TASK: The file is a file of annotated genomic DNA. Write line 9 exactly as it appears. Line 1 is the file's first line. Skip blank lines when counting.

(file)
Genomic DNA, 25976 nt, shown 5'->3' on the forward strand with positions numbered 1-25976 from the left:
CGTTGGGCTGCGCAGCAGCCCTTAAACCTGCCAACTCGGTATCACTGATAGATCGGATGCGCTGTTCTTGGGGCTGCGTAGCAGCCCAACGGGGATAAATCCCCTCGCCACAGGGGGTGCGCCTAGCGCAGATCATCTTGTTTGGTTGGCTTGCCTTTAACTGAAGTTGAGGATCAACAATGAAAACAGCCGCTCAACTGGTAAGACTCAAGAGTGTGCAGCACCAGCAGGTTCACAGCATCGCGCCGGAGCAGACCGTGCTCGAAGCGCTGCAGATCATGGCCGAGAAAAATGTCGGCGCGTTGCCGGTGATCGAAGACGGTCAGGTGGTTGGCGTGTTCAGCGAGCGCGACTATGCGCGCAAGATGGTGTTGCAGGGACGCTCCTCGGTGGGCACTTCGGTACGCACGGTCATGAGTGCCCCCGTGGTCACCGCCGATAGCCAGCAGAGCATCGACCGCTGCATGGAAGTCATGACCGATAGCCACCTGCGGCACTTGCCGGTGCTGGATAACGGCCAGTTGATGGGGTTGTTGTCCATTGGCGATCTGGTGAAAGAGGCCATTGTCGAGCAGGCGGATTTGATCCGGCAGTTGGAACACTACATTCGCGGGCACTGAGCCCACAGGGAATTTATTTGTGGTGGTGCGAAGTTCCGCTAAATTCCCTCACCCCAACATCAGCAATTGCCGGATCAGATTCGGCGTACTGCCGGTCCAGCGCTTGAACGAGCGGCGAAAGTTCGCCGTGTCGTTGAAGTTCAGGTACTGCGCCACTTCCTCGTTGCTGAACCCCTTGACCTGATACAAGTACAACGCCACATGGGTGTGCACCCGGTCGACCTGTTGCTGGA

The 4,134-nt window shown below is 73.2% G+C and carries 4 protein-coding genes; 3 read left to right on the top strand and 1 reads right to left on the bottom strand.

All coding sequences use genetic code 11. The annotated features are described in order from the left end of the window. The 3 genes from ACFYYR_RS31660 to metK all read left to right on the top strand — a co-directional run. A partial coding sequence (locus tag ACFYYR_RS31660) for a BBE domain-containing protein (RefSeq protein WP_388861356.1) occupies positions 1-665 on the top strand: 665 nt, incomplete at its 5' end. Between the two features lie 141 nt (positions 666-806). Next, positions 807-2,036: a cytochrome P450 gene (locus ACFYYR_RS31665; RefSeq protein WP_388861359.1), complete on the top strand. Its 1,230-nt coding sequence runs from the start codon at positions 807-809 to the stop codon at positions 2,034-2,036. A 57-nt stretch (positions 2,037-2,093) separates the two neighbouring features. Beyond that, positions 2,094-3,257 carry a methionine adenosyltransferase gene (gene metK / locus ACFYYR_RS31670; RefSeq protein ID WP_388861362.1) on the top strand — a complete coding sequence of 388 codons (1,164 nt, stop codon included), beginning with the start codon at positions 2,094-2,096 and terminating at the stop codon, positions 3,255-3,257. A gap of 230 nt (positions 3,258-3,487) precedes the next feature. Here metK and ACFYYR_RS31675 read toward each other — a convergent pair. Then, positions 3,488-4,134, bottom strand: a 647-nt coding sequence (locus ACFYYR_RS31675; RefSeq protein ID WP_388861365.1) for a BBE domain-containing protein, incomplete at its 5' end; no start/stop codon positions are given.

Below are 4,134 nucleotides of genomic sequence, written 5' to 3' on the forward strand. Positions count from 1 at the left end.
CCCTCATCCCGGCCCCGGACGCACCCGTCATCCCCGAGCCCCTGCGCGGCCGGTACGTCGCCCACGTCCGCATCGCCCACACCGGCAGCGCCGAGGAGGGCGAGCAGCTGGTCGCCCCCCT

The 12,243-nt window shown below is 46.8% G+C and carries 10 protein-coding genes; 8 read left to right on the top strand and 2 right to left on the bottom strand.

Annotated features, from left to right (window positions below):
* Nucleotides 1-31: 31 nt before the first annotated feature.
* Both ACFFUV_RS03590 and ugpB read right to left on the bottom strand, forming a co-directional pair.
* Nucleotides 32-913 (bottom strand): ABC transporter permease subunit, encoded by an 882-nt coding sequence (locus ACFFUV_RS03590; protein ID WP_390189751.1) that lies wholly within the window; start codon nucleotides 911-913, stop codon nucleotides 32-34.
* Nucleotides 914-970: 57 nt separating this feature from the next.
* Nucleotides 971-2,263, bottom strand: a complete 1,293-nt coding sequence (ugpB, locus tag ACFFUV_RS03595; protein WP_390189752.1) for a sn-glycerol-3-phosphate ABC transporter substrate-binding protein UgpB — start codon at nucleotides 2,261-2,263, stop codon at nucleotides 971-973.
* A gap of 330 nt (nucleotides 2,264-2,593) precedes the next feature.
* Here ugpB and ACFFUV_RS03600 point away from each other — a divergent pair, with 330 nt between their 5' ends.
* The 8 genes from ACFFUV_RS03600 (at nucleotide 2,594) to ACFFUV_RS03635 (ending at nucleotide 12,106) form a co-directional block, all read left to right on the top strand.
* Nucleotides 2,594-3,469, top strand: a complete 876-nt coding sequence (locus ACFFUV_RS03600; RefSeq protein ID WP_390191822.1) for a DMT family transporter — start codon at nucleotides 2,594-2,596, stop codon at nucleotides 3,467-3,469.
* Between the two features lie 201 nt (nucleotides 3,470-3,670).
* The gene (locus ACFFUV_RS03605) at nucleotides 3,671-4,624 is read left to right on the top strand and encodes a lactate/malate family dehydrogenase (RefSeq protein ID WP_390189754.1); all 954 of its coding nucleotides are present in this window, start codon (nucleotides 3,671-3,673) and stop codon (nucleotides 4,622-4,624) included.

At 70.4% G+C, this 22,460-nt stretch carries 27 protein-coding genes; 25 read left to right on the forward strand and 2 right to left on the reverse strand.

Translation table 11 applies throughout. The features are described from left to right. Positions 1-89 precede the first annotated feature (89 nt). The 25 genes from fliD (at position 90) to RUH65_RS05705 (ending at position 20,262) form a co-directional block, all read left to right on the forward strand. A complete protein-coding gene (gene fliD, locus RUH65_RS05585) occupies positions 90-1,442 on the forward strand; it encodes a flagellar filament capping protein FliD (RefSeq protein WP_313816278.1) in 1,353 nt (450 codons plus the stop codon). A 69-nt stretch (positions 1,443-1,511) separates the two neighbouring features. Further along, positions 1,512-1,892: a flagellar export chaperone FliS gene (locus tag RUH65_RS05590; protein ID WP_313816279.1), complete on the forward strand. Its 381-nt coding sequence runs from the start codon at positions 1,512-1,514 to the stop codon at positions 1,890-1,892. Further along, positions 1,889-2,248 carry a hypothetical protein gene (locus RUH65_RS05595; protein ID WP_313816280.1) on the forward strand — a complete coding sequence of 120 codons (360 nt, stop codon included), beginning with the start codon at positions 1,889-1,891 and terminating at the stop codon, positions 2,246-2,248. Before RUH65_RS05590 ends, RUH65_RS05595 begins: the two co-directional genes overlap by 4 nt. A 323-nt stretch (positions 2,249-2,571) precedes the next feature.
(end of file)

* Nucleotides 1-31: 31 nt before the first annotated feature.